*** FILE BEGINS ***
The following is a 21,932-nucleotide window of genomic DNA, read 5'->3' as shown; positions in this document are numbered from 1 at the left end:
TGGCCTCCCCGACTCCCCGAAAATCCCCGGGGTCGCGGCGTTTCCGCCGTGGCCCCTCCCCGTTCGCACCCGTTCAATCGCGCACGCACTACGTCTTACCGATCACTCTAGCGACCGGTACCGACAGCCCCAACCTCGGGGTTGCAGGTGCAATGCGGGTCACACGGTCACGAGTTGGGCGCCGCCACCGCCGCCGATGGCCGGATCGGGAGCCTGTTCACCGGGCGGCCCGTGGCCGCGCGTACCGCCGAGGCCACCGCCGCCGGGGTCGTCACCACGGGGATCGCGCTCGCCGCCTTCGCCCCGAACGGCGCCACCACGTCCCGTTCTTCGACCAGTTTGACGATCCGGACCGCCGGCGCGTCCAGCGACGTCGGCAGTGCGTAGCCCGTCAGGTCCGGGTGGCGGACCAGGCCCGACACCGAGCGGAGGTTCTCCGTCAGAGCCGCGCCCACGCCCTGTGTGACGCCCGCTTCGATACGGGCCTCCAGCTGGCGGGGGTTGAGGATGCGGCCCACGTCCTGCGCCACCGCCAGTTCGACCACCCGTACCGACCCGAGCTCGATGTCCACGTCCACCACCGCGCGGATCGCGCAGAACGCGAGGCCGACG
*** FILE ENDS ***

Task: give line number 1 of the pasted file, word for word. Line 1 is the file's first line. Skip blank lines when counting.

The following is a 21,932-nucleotide window of genomic DNA, read 5'->3' as shown; positions in this document are numbered from 1 at the left end: